Tiger Boy by Mitali Perkins – Read aloud this story to my son. We both enjoyed it. The introduction of culture was fascinating. The reflection on the power of money to influence people’s decisions led to some great discussions. Additionally, I appreciated the celebration of education and how it can change a person’s world… just beautiful. At the core, this is a story about family and how to honor those in your family, even when you disagree with them. What a powerful, beautiful story… Goodreads Summary: ““One of the new tiger cubs has escaped from the reserve!”When a tiger cub escapes from a nature reserve near Neel’s island village, the rangers and villagers hurry to find her before the cub’s anxious mother follows suit and endangers them all. Mr. Gupta, a rich newcomer to the island, is also searching—he wants to sell the cub’s body parts on the black market. Neel and his sister, Rupa, resolve to find the cub first and bring her back to the reserve where she belongs.
The hunt for the cub interrupts Neel’s preparations for an exam to win a prestigious scholarship at a boarding school far from home. Neel doesn’t mind—he dreads the exam and would rather stay on his beloved island in the Sunderbans of West Bengal with his family and friends.
But through his encounter with the cub, Neil learns that sometimes you have to take risks to preserve what you love. And sometimes you have to sacrifice the present for the chance to improve the future.”
Cassidy’s Guide to Everyday Etiquette (and Obfuscation) by Sue Stauffacher – I thoroughly appreciated this story. A girl, Cassidy, receives a gift that she just doesn’t understand, etiquette lessons. She has no use or reason to attend classes but must do so. How she turns her etiquette teacher’s life upside down is one part but the friendships and social situations in the book are just brilliant. Loved how things were communicated and also Cassidy’s relationship with her parents and friends…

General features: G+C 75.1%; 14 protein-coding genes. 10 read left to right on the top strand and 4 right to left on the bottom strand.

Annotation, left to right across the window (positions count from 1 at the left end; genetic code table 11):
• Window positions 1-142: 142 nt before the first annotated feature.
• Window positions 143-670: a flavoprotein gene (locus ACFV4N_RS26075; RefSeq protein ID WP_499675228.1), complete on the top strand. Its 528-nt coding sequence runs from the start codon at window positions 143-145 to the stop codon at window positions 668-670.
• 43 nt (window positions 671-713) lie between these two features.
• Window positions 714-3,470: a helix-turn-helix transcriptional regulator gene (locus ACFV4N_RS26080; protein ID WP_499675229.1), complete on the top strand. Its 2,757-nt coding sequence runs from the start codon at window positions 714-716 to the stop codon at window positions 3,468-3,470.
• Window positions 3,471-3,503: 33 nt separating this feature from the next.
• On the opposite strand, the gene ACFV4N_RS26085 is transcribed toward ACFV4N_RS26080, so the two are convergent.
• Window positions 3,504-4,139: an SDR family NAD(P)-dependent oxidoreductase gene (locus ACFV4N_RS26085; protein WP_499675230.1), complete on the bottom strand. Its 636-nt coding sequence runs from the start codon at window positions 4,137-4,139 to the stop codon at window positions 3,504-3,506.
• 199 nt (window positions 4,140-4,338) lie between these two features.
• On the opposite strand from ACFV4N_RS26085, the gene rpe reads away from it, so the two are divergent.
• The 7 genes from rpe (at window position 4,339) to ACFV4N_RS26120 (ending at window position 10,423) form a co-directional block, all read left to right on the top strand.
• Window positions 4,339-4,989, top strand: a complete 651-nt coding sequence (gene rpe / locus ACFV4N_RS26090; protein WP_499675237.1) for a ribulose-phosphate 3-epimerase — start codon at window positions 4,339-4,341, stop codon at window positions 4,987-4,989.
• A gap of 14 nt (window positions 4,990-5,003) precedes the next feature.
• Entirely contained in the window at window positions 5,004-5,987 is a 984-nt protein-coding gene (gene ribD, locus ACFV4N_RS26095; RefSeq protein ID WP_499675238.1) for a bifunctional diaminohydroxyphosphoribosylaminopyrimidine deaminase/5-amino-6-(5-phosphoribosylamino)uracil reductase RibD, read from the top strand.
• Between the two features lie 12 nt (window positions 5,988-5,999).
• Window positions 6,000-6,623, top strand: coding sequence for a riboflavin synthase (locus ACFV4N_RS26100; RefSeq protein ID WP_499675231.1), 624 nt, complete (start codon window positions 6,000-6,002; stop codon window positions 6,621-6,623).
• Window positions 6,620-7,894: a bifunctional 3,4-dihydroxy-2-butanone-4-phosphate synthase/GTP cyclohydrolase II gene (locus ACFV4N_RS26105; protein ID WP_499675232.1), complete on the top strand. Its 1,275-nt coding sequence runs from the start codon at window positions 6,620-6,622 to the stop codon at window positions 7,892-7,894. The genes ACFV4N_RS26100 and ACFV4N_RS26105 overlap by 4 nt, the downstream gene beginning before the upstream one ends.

“The way I figure it, you get a fighting chance with a calamity.” Goodreads Summary: “Eleven-year-old Cassidy has just inherited a gift from her late great-grandmother. Unfortunately, that “gift” turns out to be a summer trapped in etiquette school. What good are manners, anyway, for a girl who dreams of living life on the road as a hobo—er, “knight of the road”? As if trying to remember to keep her elbows off the table isn’t bad enough, Cassidy’s best friend, Jack, suddenly seems more interested in doing chores for the new teenage girl who’s moved in next door than in fishing with Cassidy down by the river. Not even her classic epic pranks seem to be saving Cassidy from having her worst summer ever. It’s time to face facts: growing up stinks.”